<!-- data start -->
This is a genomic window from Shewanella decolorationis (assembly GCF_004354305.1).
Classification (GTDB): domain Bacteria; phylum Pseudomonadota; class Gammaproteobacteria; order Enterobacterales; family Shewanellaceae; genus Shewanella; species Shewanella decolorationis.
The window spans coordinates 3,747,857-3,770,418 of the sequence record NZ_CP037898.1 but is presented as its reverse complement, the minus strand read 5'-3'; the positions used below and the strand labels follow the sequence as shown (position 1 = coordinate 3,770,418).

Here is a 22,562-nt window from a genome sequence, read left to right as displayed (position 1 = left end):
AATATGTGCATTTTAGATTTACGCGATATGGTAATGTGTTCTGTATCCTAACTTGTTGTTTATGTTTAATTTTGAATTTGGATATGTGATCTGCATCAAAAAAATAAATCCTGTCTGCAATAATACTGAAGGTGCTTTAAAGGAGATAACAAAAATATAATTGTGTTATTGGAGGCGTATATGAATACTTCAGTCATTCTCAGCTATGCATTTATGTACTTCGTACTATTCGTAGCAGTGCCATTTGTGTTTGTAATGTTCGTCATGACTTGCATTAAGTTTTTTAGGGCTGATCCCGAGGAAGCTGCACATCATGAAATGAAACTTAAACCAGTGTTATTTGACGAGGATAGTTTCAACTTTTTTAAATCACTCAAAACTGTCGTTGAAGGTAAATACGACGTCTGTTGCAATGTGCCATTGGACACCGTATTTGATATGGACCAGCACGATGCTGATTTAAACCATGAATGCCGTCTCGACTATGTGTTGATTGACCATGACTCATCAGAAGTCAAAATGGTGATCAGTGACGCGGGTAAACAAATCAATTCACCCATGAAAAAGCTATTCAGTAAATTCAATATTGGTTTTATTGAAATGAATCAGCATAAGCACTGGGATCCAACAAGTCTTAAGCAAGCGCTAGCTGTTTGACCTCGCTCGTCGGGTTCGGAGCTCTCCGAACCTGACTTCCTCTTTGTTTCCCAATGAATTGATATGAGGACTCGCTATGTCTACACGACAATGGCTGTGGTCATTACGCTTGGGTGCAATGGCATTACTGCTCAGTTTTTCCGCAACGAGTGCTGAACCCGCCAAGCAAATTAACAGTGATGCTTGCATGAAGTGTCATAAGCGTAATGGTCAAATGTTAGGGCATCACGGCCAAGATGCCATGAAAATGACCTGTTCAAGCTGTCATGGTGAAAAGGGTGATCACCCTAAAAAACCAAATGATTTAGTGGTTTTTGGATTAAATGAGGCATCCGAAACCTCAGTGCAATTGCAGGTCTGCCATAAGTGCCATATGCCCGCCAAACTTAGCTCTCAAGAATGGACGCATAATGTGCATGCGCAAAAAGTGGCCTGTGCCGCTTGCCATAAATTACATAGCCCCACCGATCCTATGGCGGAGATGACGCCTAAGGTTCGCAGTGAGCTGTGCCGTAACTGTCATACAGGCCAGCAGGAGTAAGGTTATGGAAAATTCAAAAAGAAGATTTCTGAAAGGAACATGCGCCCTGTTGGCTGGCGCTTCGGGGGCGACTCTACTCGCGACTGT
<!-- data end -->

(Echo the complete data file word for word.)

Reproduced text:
This is a genomic window from Shewanella decolorationis (assembly GCF_004354305.1).
Classification (GTDB): domain Bacteria; phylum Pseudomonadota; class Gammaproteobacteria; order Enterobacterales; family Shewanellaceae; genus Shewanella; species Shewanella decolorationis.
The window spans coordinates 3,747,857-3,770,418 of the sequence record NZ_CP037898.1 but is presented as its reverse complement, the minus strand read 5'-3'; the positions used below and the strand labels follow the sequence as shown (position 1 = coordinate 3,770,418).

Here is a 22,562-nt window from a genome sequence, read left to right as displayed (position 1 = left end):
AATATGTGCATTTTAGATTTACGCGATATGGTAATGTGTTCTGTATCCTAACTTGTTGTTTATGTTTAATTTTGAATTTGGATATGTGATCTGCATCAAAAAAATAAATCCTGTCTGCAATAATACTGAAGGTGCTTTAAAGGAGATAACAAAAATATAATTGTGTTATTGGAGGCGTATATGAATACTTCAGTCATTCTCAGCTATGCATTTATGTACTTCGTACTATTCGTAGCAGTGCCATTTGTGTTTGTAATGTTCGTCATGACTTGCATTAAGTTTTTTAGGGCTGATCCCGAGGAAGCTGCACATCATGAAATGAAACTTAAACCAGTGTTATTTGACGAGGATAGTTTCAACTTTTTTAAATCACTCAAAACTGTCGTTGAAGGTAAATACGACGTCTGTTGCAATGTGCCATTGGACACCGTATTTGATATGGACCAGCACGATGCTGATTTAAACCATGAATGCCGTCTCGACTATGTGTTGATTGACCATGACTCATCAGAAGTCAAAATGGTGATCAGTGACGCGGGTAAACAAATCAATTCACCCATGAAAAAGCTATTCAGTAAATTCAATATTGGTTTTATTGAAATGAATCAGCATAAGCACTGGGATCCAACAAGTCTTAAGCAAGCGCTAGCTGTTTGACCTCGCTCGTCGGGTTCGGAGCTCTCCGAACCTGACTTCCTCTTTGTTTCCCAATGAATTGATATGAGGACTCGCTATGTCTACACGACAATGGCTGTGGTCATTACGCTTGGGTGCAATGGCATTACTGCTCAGTTTTTCCGCAACGAGTGCTGAACCCGCCAAGCAAATTAACAGTGATGCTTGCATGAAGTGTCATAAGCGTAATGGTCAAATGTTAGGGCATCACGGCCAAGATGCCATGAAAATGACCTGTTCAAGCTGTCATGGTGAAAAGGGTGATCACCCTAAAAAACCAAATGATTTAGTGGTTTTTGGATTAAATGAGGCATCCGAAACCTCAGTGCAATTGCAGGTCTGCCATAAGTGCCATATGCCCGCCAAACTTAGCTCTCAAGAATGGACGCATAATGTGCATGCGCAAAAAGTGGCCTGTGCCGCTTGCCATAAATTACATAGCCCCACCGATCCTATGGCGGAGATGACGCCTAAGGTTCGCAGTGAGCTGTGCCGTAACTGTCATACAGGCCAGCAGGAGTAAGGTTATGGAAAATTCAAAAAGAAGATTTCTGAAAGGAACATGCGCCCTGTTGGCTGGCGCTTCGGGGGCGACTCTACTCGCGACTGT